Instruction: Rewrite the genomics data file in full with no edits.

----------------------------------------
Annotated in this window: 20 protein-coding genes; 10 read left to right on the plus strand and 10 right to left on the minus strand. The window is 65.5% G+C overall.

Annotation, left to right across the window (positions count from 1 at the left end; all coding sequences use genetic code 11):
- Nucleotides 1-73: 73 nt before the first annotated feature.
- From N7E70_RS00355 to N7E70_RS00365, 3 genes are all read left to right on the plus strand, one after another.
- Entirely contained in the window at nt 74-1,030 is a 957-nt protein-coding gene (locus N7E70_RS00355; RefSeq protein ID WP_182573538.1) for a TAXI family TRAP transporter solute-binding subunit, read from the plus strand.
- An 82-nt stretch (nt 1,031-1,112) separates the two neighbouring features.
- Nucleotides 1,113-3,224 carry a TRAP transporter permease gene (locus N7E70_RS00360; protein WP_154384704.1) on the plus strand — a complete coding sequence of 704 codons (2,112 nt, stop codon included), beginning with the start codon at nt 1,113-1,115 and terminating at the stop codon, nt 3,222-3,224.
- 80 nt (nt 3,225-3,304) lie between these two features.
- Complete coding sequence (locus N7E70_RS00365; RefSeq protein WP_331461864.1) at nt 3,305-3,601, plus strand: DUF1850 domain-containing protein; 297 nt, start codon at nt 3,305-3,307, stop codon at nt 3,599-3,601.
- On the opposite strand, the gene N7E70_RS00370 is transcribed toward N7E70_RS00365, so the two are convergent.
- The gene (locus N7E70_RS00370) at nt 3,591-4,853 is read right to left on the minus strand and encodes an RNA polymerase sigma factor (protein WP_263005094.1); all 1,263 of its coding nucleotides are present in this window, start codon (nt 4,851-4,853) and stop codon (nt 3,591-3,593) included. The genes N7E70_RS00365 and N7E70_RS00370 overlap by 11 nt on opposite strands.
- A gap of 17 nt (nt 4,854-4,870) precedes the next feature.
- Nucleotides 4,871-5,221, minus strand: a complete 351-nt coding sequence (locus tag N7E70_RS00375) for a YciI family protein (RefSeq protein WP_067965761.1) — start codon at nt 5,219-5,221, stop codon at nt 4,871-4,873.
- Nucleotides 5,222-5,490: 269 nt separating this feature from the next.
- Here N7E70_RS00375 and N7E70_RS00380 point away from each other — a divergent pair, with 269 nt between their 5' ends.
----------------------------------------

Annotated in this window: 20 protein-coding genes; 10 read left to right on the plus strand and 10 right to left on the minus strand. The window is 65.5% G+C overall.

Annotation, left to right across the window (positions count from 1 at the left end; all coding sequences use genetic code 11):
- Nucleotides 1-73: 73 nt before the first annotated feature.
- From N7E70_RS00355 to N7E70_RS00365, 3 genes are all read left to right on the plus strand, one after another.
- Entirely contained in the window at nt 74-1,030 is a 957-nt protein-coding gene (locus N7E70_RS00355; RefSeq protein ID WP_182573538.1) for a TAXI family TRAP transporter solute-binding subunit, read from the plus strand.
- An 82-nt stretch (nt 1,031-1,112) separates the two neighbouring features.
- Nucleotides 1,113-3,224 carry a TRAP transporter permease gene (locus N7E70_RS00360; protein WP_154384704.1) on the plus strand — a complete coding sequence of 704 codons (2,112 nt, stop codon included), beginning with the start codon at nt 1,113-1,115 and terminating at the stop codon, nt 3,222-3,224.
- 80 nt (nt 3,225-3,304) lie between these two features.
- Complete coding sequence (locus N7E70_RS00365; RefSeq protein WP_331461864.1) at nt 3,305-3,601, plus strand: DUF1850 domain-containing protein; 297 nt, start codon at nt 3,305-3,307, stop codon at nt 3,599-3,601.
- On the opposite strand, the gene N7E70_RS00370 is transcribed toward N7E70_RS00365, so the two are convergent.
- The gene (locus N7E70_RS00370) at nt 3,591-4,853 is read right to left on the minus strand and encodes an RNA polymerase sigma factor (protein WP_263005094.1); all 1,263 of its coding nucleotides are present in this window, start codon (nt 4,851-4,853) and stop codon (nt 3,591-3,593) included. The genes N7E70_RS00365 and N7E70_RS00370 overlap by 11 nt on opposite strands.
- A gap of 17 nt (nt 4,854-4,870) precedes the next feature.
- Nucleotides 4,871-5,221, minus strand: a complete 351-nt coding sequence (locus tag N7E70_RS00375) for a YciI family protein (RefSeq protein WP_067965761.1) — start codon at nt 5,219-5,221, stop codon at nt 4,871-4,873.
- Nucleotides 5,222-5,490: 269 nt separating this feature from the next.
- Here N7E70_RS00375 and N7E70_RS00380 point away from each other — a divergent pair, with 269 nt between their 5' ends.